CGI mockup shows the new playscape at Civic Center Park. At press time, the city of Madison Heights was installing the structure near the parking lot of Fire Station No. 1. A $70,000 grant helped defray the cost of the structure, which replaces one from the early 2000s.

CGI mockup shows the new playscape at Civic Center Park. At press time, the city of Madison Heights was installing the structure near the parking lot of Fire Station No. 1. A $70,000 grant helped defray the cost of the structure, which replaces one from the early 2000s.

Photo provided by the city of Madison Heights

New playscape installed at Civic Center Park

Madison Heights continues to invest in recreational spaces

By: Andy Kozlowski | Madison-Park News | Published June 28, 2023


MADISON HEIGHTS — Civic Center Park has a shiny new playscape, made possible with a $70,000 grant, and it’s just the latest in a series of carefully considered purchases for the parks.

The new structure features a variety of slides, ladders and steppingstones, and adds a splash of color to the park with its green canopies, red posts, blue platforms and bright yellow bars.

The park is located at 360 W. 13 Mile Road. The playscape is near the parking lot of Fire Station No. 1 and the Madison Heights Police Department.

The structure replaces a deteriorating one that dates back to the early 2000s, well past its service life.

To fund it, the city secured a $70,000 grant through Game Time, based out of Chattanooga, Tennessee. The city applied for the grant in June 2022, and received it in August. For its part, the city still paid more than $174,000.

According to Adam Owczarzak, assistant to the city manager of Madison Heights, there have been other additions to Civic Center Park in recent years, ranging from a playscape for toddlers, to rain gardens and two new pavilion roofs.

Elsewhere in the city, there have been other projects, big and small, such as the installation of a new disc golf course at Rosie’s Park, and the exercise equipment at Huffman Park’s Fitness Court, as well as a new drinking fountain at Edison Park — with plans to add another at Wildwood Park — and new playscapes at Rosie’s Park and Edison Park, which incorporate modern safety and accessibility standards.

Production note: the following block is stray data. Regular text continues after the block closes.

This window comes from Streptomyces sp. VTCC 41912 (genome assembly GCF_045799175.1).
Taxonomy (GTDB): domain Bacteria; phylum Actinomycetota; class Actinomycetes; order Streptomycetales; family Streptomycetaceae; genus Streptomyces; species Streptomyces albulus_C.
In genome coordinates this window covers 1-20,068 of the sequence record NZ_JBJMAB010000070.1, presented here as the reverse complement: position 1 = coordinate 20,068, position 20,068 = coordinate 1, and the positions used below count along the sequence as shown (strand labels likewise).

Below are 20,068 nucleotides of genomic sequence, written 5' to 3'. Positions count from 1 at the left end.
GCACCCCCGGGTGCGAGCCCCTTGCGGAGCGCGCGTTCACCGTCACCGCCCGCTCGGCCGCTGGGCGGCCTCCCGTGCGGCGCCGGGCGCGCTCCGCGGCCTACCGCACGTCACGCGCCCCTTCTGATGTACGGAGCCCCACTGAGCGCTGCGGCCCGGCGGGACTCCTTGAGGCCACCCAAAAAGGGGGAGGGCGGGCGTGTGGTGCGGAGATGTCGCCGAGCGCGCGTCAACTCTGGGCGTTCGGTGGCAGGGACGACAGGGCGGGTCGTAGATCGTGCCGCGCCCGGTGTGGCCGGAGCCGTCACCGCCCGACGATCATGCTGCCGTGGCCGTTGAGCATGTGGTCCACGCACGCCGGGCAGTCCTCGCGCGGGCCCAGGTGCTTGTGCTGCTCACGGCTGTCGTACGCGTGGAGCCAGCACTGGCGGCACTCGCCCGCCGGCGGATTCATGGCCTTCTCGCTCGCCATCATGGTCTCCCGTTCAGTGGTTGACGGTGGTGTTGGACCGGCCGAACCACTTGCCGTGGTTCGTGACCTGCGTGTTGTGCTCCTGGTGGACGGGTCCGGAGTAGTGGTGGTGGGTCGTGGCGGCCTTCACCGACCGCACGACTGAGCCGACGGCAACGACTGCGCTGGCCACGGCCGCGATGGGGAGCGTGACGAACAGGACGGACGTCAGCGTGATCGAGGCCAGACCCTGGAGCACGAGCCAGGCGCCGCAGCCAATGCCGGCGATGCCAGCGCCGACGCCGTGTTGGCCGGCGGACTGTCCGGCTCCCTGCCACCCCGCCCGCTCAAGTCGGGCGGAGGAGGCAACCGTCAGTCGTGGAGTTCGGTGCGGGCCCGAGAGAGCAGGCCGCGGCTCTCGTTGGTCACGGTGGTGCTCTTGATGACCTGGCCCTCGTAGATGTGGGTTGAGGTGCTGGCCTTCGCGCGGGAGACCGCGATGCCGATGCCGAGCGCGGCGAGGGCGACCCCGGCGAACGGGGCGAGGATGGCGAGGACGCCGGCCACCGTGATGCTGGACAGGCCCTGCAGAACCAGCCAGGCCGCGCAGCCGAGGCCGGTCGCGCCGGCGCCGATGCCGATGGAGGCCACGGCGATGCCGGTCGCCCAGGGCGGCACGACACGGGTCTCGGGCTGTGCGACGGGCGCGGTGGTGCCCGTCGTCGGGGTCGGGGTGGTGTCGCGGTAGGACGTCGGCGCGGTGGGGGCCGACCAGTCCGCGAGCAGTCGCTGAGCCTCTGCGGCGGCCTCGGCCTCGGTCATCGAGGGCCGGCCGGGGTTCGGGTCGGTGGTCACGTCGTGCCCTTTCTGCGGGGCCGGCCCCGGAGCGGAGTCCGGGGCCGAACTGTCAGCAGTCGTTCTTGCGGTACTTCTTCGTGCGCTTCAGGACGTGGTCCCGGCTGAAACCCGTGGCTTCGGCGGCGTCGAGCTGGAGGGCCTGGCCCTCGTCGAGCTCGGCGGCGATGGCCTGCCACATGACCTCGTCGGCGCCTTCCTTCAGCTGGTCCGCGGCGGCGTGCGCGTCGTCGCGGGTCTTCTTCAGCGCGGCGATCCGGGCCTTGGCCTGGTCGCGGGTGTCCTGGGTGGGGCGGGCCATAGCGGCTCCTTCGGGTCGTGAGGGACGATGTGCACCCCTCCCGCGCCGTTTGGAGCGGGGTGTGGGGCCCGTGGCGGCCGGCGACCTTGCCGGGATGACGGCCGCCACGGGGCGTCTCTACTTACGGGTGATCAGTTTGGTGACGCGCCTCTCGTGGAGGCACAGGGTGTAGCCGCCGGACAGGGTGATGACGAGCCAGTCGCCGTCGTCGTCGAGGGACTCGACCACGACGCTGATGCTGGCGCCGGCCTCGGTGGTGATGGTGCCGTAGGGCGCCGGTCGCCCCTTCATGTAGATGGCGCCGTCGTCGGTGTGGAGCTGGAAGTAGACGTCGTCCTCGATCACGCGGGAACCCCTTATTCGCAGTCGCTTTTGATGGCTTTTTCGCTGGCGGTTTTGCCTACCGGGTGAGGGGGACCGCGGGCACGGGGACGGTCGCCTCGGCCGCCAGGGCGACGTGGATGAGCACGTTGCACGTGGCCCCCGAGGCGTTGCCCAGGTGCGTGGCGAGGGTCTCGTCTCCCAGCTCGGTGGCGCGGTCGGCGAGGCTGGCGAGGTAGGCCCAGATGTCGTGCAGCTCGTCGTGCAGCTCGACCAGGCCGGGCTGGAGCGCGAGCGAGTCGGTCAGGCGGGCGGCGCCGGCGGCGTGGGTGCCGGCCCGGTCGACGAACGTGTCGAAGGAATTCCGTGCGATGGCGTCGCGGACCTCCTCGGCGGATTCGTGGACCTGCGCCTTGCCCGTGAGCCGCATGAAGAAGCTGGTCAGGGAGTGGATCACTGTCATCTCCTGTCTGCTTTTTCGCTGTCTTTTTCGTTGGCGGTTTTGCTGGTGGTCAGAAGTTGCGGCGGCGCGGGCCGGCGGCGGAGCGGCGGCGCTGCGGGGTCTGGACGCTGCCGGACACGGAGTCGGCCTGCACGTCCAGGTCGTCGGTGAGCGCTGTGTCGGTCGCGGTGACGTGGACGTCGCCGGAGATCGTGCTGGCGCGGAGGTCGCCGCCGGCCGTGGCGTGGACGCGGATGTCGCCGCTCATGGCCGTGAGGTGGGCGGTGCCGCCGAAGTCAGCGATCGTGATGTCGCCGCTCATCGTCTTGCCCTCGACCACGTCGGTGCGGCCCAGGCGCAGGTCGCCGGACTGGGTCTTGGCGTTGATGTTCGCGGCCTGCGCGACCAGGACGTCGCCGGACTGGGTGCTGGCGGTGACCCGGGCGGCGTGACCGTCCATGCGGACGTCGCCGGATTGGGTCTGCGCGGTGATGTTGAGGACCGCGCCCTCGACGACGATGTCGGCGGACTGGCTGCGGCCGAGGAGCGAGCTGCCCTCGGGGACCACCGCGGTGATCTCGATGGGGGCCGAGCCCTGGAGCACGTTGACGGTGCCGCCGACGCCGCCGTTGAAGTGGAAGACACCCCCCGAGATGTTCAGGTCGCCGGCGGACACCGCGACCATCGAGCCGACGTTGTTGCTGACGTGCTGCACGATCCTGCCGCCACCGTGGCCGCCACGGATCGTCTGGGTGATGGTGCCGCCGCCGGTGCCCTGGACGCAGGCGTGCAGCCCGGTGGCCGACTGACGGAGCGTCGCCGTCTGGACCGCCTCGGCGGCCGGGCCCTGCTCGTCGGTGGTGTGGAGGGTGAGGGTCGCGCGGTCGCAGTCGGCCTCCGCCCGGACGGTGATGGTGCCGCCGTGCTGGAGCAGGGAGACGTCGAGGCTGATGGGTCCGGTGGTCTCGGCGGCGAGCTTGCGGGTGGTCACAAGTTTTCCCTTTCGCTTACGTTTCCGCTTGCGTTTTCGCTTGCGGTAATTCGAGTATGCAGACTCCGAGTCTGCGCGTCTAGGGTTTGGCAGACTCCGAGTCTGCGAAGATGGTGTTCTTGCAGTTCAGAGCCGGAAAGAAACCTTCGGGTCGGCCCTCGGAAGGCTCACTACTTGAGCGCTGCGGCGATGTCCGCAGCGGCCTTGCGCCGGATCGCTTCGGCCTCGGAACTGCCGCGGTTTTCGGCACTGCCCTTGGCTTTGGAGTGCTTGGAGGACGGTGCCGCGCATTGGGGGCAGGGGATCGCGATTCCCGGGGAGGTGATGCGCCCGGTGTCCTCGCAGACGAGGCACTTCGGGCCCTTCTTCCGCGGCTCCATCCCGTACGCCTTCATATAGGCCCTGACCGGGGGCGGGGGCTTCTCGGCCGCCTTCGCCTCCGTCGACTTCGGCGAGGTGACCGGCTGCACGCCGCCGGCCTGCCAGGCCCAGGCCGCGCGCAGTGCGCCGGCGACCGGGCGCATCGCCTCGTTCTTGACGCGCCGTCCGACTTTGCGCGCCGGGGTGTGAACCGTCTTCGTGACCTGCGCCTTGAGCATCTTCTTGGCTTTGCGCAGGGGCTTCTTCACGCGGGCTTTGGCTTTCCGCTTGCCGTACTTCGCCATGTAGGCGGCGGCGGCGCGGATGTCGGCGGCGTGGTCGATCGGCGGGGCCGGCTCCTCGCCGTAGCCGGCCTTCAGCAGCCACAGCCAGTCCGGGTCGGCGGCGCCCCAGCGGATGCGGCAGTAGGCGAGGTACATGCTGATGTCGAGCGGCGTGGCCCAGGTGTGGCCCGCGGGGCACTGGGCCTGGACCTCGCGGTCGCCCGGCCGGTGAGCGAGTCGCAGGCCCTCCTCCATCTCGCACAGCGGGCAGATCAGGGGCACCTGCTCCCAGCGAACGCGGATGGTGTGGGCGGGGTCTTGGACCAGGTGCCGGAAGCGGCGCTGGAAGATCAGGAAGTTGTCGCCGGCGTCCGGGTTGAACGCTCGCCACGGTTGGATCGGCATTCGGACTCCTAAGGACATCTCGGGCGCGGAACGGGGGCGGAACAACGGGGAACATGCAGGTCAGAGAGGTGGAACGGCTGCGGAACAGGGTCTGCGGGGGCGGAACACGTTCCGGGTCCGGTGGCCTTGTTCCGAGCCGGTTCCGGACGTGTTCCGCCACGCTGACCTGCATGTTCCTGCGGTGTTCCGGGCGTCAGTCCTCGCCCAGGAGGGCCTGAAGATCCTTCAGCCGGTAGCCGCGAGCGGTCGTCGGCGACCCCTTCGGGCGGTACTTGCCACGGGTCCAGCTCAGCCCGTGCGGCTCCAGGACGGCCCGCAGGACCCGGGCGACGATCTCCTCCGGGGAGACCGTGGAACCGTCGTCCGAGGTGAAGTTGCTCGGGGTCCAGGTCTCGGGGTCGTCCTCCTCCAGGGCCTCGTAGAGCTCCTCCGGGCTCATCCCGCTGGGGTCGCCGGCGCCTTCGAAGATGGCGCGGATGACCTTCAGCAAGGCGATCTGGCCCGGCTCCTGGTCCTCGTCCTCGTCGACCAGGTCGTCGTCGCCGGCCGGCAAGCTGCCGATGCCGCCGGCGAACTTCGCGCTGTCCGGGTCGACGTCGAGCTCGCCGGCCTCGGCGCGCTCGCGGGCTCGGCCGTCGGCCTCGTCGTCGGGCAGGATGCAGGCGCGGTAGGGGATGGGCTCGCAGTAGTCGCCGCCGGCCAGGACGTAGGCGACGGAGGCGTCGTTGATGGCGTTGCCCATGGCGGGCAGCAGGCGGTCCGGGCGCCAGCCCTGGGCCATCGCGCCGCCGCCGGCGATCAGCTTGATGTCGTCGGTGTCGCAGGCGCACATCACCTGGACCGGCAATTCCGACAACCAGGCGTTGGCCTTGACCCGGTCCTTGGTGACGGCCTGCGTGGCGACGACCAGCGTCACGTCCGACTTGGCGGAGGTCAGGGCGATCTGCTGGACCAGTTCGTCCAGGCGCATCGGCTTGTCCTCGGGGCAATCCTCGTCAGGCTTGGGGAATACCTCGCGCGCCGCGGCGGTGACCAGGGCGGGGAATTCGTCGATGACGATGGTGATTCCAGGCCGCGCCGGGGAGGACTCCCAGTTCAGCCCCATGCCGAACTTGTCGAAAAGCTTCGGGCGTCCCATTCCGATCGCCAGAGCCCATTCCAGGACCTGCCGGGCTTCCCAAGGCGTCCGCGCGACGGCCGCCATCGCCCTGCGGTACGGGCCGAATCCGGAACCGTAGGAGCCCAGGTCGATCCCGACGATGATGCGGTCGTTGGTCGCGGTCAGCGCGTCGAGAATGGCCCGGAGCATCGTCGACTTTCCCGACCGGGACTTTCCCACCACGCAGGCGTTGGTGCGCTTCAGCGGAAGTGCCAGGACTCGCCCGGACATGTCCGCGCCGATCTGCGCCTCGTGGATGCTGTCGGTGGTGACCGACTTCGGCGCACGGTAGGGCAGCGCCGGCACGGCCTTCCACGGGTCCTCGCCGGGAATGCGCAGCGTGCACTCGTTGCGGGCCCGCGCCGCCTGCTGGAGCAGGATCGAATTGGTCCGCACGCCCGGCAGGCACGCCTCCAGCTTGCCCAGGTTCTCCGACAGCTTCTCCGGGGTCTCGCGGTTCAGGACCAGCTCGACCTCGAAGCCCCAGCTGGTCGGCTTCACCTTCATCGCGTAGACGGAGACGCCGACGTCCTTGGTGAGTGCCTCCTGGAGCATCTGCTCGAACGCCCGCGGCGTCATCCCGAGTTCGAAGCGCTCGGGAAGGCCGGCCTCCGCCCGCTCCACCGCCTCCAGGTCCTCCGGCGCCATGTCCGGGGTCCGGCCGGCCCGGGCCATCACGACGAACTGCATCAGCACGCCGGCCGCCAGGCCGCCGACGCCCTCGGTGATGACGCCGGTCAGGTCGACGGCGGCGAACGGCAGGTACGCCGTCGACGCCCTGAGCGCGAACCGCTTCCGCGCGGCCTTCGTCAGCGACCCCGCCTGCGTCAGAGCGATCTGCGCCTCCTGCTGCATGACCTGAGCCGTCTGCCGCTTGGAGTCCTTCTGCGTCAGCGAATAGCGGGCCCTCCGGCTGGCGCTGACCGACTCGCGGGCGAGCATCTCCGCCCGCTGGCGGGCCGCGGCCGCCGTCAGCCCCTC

And there’s more to come, with the city’s five-year capital improvement plan outlining other projects for the fiscal year beginning July 1. These include renovations for the basketball court at Civic Center Park, the backstop and ballfield at Rosie’s Park, the parking lots at Edison Park and Rosie’s Park, the pavilion at Rosie’s Park and the irrigation system at Huffman Park.

Mark Bliss, the mayor pro tem, marveled at how much work the city has done in the parks during the last decade.

“It has been quite the paradigm shift. Even that particular playscape at Civic Center, when I first joined council (in 2013), it was already aging, but back then, it was still one of the new structures. Up until around 2013-15, we were putting in a new playscape maybe once every 10 years. But now we’ve been putting in a new playscape almost every year,” Bliss said.

“And I can’t take all the credit for changing that,” he added. “With Melissa Marsh’s leadership as the city manager, we came to an agreement on the City Council that we were going to prioritize investments into our park system, and that we would do it as smart as possible by partnering up and taking advantage of these grant opportunities.”

Madison Heights City Councilwoman Emily Rohrbach said that the improvements to the parks have been a hallmark of the last four years of the City Council.

“We have sought improvement for our residents in not only our parks, but our libraries, city services and public works,” Rohrbach said via email. “With the addition of the newest improvement at Civic Center Park — coupled with the opening of our new Civic Center Plaza — when people come to this city, they will know we are a place that values our residents, our environment, and our ability to serve those who live, work and play in our city.”

Councilmember Quinn Wright described the new playscape as a tangible result of what was a collaborative process.

“These types of investments in our parks are the reason I ran for office,” he said. “I personally cannot wait to take my kids to the new playscape.”

Roslyn Grafstein, the mayor, said in an email that it’s important to update park amenities so that they are compliant with the Americans with Disabilities Act.

“Everyone I talk to wants to see options for residents of all abilities in the parks. I have heard great things about the new disc golf course at Rosie’s, and I know a few people who now work from home that go over to take breaks there, and play the course during the day,” she said. “With more people working from home, either full time or part time, it’s important that we have more areas for them to take breaks and get some fresh air. As we continue to upgrade our parks, I’m seeing more and more of our residents taking advantage of these new amenities.”

Councilmember David Soltis agreed.

“I’m happy to see the parks being modernized,” Soltis said. “They’re a real attraction for our families and kids.”

Councilmember Sean Fleming said he likes the changes so far, but he feels the city can take additional steps to reduce barriers around play structures.

“For example, there are currently barriers around the wood chips under the playscapes, so it can be difficult to roll wheelchairs up to them. I think details like that are something we can improve — lowering that trim, and maybe even replacing the wood chips with a flat surface, like a flexible rubber material to absorb the impact of falls,” Fleming said. “I just want us to do all that we can to make our play structures accessible for all.”